A Coldstream Guardsman who was the first to wear a turban during Trooping the Colour is understood to have tested positive for cocaine.
Charanpreet Singh Lall, 22, from Leicester, registered “high levels” of the Class A drug during a random test at Victoria Barracks, Windsor.
He was one of three soldiers who failed the test, The Sun reported.
The Ministry of Defence (MoD) said those caught taking drugs could be discharged from the army.
Brigadier Christopher Coles, head of army personnel services group, said: “I can confirm a number of soldiers from the Coldstream Guards are under investigation for alleged drugs misuse.
“Those caught taking drugs can expect to be discharged.”
The identities of the other guardsmen have not been revealed.
The MoD told the BBC it could be a “matter of weeks” before any potential action was taken.
In June Gdsm Lall said it was an “honour” to be the first member of the Coldstream Guards to take part in Trooping the Colour parade while wearing a turban.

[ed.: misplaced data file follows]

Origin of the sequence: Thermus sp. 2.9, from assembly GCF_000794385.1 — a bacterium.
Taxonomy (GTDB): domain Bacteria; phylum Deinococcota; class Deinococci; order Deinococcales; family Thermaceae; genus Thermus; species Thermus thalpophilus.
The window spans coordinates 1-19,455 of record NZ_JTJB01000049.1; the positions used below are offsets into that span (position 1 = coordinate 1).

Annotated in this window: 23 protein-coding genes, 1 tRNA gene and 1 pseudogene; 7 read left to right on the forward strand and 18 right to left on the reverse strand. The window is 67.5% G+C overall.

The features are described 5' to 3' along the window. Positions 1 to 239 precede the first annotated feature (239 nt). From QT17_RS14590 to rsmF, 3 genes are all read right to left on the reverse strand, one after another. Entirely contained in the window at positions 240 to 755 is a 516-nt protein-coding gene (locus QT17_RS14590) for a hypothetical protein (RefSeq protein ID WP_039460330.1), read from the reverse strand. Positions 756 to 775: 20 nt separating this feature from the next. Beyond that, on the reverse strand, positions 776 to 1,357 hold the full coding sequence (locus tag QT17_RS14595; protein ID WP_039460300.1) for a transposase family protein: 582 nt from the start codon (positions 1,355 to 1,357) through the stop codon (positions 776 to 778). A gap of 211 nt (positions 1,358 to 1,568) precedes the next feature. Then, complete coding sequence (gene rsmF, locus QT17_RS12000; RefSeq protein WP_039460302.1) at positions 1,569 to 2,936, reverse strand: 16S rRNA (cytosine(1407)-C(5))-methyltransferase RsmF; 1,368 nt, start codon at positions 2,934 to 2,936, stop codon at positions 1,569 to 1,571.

He told how he hoped it would be looked upon as a “new change in history”, adding: “I hope that more people like me, not just Sikhs but from other religions and different backgrounds, that they will be encouraged to join the Army.”
Gdsm Lall wore a black turban featuring the ceremonial cap star to match the bearskin hats during the ceremony to mark the Queen’s official birthday.
He joined the British Army in January 2016, having moved to the UK from Punjab, India, as a baby.
Between July and October last year, 220 soldiers – including army reservists – tested positive after a compulsory drug test (CDT).
Drugs found in the test were cocaine, ecstasy, cannabis, ketamine, steroids, amphetamine and benzodiazepine.
In January, the MoD said that it did know how many of these 220 personnel were discharged as a result.
“CDT failure may take time to investigate, therefore it has not been possible to provide data on discharge decisions,” it said.